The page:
Being able to do all of this feels incredibly empowering.
3. Take Action
Infertility can make us feel broken. Less than. Damaged. Helpless. All emotions that no one wants to feel. But we have to remember that these feelings are not facts.
One way to counter these feelings is to take action. If you are still trying to grow your family, you are probably taking many actions to achieve that goal. On Advocacy Day, you get to take a different type of action.
Taking action to create lasting change can feel incredibly satisfying. That’s where advocacy comes in. It’s your opportunity to take action in a way that can literally change the world.
You can help change who is able to access fertility treatment and if/when insurance coverage is offered to those struggling with infertility, which are both life-changing!
To put it simply, infertility is not political, it does not discriminate, it affects healthy human beings and it can damage dreams, impair hope and cause faith to falter.
Infertility is a battle that we all can take part in defeating.
4. Change Your Story
The dream of becoming a parent becomes battered, with the possibility of being lost forever. Friendships and other relationships are affected, due to the challenges of being with others who already have children or those who simply don't understand what we're going through.
Infertility is about loss:
The emotional pain of feeling unsuccessful at fulfilling the biological instinct to become a parent is intense. How we spend our time and money is affected. Vacations, career advancement, moves and other milestones are deferred as medical appointments, treatment cycles and paying for treatment take precedence.
There is also a loss of reproductive autonomy when we aren't able to depend on our own bodies to function the way we expect them to.
Infertility is about being courageous:
From taking the first step of booking an appointment to finding the strength to ask questions, see clinicians and doctors, go through fertility testing, deal with injections, procedures, anesthesia, hormones, investigating adoption or fostering, making decisions...it all takes a lot of courage.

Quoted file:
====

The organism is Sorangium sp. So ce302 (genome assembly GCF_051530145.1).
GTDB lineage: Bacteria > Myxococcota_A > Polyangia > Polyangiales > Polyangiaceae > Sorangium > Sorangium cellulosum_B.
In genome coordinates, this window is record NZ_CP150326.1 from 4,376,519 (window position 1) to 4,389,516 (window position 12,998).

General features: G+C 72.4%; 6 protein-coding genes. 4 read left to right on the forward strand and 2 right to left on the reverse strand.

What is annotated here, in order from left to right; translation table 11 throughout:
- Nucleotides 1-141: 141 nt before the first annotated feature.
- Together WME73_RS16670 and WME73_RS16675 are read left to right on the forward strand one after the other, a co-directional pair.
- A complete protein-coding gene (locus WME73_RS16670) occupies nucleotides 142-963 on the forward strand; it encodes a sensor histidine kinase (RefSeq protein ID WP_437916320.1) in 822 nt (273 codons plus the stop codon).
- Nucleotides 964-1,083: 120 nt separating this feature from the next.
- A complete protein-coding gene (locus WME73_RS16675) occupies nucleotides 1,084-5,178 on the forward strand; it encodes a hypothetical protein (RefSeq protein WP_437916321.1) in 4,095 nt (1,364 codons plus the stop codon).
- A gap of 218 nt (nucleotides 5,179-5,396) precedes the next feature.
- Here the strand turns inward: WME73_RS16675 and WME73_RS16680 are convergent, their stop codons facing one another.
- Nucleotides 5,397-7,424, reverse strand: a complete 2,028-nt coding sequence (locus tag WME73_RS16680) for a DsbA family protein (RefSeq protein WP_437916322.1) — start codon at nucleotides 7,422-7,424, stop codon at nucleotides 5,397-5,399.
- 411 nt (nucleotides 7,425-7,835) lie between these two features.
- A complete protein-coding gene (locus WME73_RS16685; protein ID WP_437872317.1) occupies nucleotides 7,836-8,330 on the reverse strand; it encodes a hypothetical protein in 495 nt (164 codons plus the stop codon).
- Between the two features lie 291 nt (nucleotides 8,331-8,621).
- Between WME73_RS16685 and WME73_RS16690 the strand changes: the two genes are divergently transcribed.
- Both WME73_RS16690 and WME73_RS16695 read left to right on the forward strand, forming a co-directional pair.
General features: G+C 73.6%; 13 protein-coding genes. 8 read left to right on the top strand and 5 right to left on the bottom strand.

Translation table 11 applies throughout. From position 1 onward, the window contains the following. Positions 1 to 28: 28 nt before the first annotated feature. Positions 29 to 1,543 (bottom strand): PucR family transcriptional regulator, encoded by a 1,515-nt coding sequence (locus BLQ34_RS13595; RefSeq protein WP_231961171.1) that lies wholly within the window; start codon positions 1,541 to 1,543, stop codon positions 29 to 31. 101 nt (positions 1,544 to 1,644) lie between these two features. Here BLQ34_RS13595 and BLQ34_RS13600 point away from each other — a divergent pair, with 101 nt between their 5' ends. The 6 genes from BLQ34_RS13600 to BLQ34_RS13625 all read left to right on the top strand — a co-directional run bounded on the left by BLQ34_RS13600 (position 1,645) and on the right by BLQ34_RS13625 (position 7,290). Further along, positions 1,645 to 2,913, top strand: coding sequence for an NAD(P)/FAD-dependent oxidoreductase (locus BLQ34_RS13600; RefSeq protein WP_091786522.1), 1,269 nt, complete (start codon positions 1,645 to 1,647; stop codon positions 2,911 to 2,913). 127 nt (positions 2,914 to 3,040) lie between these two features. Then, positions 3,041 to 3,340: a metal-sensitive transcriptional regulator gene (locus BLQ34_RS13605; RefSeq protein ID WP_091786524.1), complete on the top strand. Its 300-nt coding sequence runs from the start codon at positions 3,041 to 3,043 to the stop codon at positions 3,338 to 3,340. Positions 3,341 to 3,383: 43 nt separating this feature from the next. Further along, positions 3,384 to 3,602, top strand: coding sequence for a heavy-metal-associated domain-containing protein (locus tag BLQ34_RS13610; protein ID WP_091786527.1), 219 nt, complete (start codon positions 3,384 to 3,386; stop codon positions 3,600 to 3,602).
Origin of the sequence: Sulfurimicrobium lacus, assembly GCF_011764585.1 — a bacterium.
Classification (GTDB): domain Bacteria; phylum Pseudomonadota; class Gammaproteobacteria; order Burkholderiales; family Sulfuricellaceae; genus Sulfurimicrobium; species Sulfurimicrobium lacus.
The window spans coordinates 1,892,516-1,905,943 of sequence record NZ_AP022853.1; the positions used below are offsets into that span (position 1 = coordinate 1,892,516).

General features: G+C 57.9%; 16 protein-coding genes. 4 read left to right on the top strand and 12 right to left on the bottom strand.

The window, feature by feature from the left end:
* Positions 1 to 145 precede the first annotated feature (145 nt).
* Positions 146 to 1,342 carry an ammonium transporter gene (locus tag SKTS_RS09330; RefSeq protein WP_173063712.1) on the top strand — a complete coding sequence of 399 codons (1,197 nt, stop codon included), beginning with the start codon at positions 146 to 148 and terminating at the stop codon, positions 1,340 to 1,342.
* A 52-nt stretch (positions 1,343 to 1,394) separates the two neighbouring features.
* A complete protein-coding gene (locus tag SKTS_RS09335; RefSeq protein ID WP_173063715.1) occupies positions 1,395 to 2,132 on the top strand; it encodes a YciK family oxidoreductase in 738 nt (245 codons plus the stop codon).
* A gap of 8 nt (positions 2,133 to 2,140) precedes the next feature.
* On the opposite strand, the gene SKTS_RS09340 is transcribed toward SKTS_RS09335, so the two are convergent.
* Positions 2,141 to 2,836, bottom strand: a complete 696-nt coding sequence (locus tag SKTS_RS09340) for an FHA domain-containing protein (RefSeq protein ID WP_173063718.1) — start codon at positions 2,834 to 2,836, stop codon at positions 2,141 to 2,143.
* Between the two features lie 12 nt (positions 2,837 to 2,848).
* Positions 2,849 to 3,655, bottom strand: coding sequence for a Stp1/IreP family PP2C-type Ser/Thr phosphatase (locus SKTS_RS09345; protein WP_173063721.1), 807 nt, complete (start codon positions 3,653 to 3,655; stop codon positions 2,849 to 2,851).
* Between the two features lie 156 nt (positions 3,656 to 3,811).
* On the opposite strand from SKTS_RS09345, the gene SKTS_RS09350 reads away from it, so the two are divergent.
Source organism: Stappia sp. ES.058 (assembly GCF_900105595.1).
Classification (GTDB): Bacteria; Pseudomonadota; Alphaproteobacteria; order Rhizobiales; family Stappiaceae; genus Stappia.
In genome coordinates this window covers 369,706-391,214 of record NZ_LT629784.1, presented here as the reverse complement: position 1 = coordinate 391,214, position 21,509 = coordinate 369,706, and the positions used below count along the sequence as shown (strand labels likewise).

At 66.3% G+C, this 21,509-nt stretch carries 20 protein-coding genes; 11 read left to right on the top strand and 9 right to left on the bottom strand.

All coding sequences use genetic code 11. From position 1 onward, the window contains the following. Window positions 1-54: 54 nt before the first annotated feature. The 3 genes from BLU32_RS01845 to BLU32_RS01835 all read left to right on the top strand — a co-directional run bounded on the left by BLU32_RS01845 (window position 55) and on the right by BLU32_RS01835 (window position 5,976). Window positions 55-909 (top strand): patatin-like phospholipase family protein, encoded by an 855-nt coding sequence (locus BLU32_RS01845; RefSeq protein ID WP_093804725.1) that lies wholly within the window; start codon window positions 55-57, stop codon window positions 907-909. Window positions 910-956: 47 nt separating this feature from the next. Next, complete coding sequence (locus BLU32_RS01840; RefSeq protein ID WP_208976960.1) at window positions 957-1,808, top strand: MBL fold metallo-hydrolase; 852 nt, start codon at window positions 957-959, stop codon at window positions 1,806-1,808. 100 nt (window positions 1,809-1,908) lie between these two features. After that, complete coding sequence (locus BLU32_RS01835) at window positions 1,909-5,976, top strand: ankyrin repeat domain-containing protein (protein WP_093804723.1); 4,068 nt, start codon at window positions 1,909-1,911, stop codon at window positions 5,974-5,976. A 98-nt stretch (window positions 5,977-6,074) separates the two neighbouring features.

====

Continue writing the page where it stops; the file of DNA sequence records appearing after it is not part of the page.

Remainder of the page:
Infertility is about family:
Every family looks different. Some families grow by having biological children, some grow through fertility treatment, some grow through adoption or fostering, and some find completion as a couple or a single-person family.
5. Find Your Ending
One thing about infertility is that when you’re in the middle of it, it can feel never-ending. Like you'll be stuck there forever. Time both slows down and speeds up, especially if you're worried about your "biological clock" that's ticking away.
One truth about the journey to have a baby is that it eventually does end.
Whether it ends because you have limited insurance coverage, because you've exhausted your medical treatment options that are appropriate or helpful, because of finances, or because you finally have that long-awaited baby...it does end.
Help us make sure that no one has to end their story before they’re ready to. Help us tell our legislators that infertility deserves to be treated as a disease, with appropriate access to fertility care. Because our families and our dreams matter.
Looking for free, one-on-one infertility support? Email me to connect anytime.
Be An Advocate for Change
Register now and join us for RESOLVE's Advocacy Day on April 25, 2023 to encourage members of Congress to prioritize family-building legislation, research and funding. Your voice and story are powerful, and when joined with the voices of others, cannot be ignored.